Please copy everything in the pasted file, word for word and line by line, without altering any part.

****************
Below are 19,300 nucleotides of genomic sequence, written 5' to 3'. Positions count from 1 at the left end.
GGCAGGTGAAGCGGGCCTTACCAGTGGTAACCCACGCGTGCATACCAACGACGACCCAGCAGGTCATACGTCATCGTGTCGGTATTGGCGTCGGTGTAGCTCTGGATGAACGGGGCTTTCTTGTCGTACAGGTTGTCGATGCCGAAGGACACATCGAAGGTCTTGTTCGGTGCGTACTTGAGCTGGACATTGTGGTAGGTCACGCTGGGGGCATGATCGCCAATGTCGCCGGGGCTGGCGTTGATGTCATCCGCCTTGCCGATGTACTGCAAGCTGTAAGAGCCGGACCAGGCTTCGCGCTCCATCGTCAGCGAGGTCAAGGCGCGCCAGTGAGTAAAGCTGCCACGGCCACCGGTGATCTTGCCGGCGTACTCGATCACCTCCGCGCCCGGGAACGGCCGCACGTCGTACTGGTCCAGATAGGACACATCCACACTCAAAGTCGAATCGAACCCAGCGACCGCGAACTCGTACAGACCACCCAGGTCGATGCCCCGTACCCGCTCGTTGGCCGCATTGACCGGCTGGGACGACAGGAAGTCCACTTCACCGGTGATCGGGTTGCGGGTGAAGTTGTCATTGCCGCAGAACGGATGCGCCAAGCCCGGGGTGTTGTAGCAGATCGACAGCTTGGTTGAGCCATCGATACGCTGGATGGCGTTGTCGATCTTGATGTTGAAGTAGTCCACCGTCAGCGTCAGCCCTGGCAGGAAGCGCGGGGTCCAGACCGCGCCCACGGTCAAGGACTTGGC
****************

Below are 19,300 nucleotides of genomic sequence, written 5' to 3'. Positions count from 1 at the left end.
GGCAGGTGAAGCGGGCCTTACCAGTGGTAACCCACGCGTGCATACCAACGACGACCCAGCAGGTCATACGTCATCGTGTCGGTATTGGCGTCGGTGTAGCTCTGGATGAACGGGGCTTTCTTGTCGTACAGGTTGTCGATGCCGAAGGACACATCGAAGGTCTTGTTCGGTGCGTACTTGAGCTGGACATTGTGGTAGGTCACGCTGGGGGCATGATCGCCAATGTCGCCGGGGCTGGCGTTGATGTCATCCGCCTTGCCGATGTACTGCAAGCTGTAAGAGCCGGACCAGGCTTCGCGCTCCATCGTCAGCGAGGTCAAGGCGCGCCAGTGAGTAAAGCTGCCACGGCCACCGGTGATCTTGCCGGCGTACTCGATCACCTCCGCGCCCGGGAACGGCCGCACGTCGTACTGGTCCAGATAGGACACATCCACACTCAAAGTCGAATCGAACCCAGCGACCGCGAACTCGTACAGACCACCCAGGTCGATGCCCCGTACCCGCTCGTTGGCCGCATTGACCGGCTGGGACGACAGGAAGTCCACTTCACCGGTGATCGGGTTGCGGGTGAAGTTGTCATTGCCGCAGAACGGATGCGCCAAGCCCGGGGTGTTGTAGCAGATCGACAGCTTGGTTGAGCCATCGATACGCTGGATGGCGTTGTCGATCTTGATGTTGAAGTAGTCCACCGTCAGCGTCAGCCCTGGCAGGAAGCGCGGGGTCCAGACCGCGCCCACGGTCAAGGACTTGGC